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Body mass index significantly modulates the power of C-reactive protein to predict cardiovascular event risk among angiographied coronary patients

Session Poster session 4

Speaker Christoph Saely

Event : ESC Congress 2014

  • Topic : coronary artery disease, acute coronary syndromes, acute cardiac care
  • Sub-topic : Acute Coronary Syndromes: Biomarkers
  • Session type : Poster Session

Authors : A Vonbank (Fedlkirch,AT), CH Saely (Triesen,LI), D Zanolin (Feldkirch,AT), P Rein (Fedlkirch,AT), A Said (Feldkirch,AT), H Drexel (Philadelphia,US)

Authors:
A. Vonbank1 , C.H. Saely2 , D. Zanolin3 , P. Rein1 , A. Said3 , H. Drexel4 , 1Academic Teaching Hospital, Department of Internal Medicine - Fedlkirch - Austria , 2Private University of the Principality of Liechtenstein - Triesen - Liechtenstein , 3VIVIT Institute - Feldkirch - Austria , 4Drexel University College of Medicine - Philadelphia - United States of America ,

Citation:
European Heart Journal ( 2014 ) 35 ( Abstract Supplement ), 569

Purpose: Epidemiological studies in various populations show that obesity is associated with inflammation and with increased cardiovascular risk, and that the inflammatory marker C-reactive protein (CRP) strongly predicts the incidence of cardiovascular events. Whether CRP is equally predictive of cardiovascular event risk in obese patients and in non-obese subjects is not known and is addressed in the present study.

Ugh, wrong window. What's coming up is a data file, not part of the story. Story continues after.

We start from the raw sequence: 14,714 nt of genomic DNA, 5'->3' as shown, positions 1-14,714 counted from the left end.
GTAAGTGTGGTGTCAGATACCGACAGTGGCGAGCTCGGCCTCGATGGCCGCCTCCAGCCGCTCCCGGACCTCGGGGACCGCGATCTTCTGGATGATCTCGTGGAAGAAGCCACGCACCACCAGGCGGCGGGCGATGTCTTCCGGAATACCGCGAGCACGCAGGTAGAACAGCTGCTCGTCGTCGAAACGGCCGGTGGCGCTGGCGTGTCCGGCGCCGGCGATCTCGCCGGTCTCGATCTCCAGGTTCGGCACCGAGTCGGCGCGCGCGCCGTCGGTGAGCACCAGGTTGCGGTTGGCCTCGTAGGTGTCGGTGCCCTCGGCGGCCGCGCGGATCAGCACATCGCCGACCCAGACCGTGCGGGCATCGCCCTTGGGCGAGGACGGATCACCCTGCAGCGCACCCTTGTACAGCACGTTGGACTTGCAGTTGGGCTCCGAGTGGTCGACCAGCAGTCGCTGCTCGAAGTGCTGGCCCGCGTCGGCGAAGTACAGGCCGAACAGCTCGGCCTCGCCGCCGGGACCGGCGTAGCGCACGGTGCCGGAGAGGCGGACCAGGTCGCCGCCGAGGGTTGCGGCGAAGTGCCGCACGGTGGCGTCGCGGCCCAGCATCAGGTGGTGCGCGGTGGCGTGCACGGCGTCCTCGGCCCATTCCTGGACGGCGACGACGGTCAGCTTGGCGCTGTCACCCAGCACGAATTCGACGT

Methods: Cardiovascular events were recorded over a follow-up period of 10 years in a large high-risk population of 1731 consecutive patients undergoing coronary angiography for the evaluation of established or suspected stable coronary artery disease (CAD). Obesity was defined as BMI ≥30kg/m2.

Results: At baseline, CRP surprisingly was significantly higher in non-obese subjects (n=452) than obese individuals (0.6±1.5 vs. 0.5±0.8 mg/dl; p<0.001). Prospectively, 27.8% of our patients suffered vascular events. CRP proved to be a strong and independent predictor of vascular events in non-obese subjects (HR 1.13 [1.06-1.20]; p<0.001) but not in obese subjects (HR 1.08 [0.94-1.235]; p=0.262). An interaction term BMI x CRP was significant (p<0.001), indicating that the body mass index significantly modulated the power of CRP to predict vascular events.

Conclusions: From the results of this large 10-year prospective cohort study we conclude that obesity significantly modulates the power of CRP to predict cardiovascular event risk among angiographied coronary patients.

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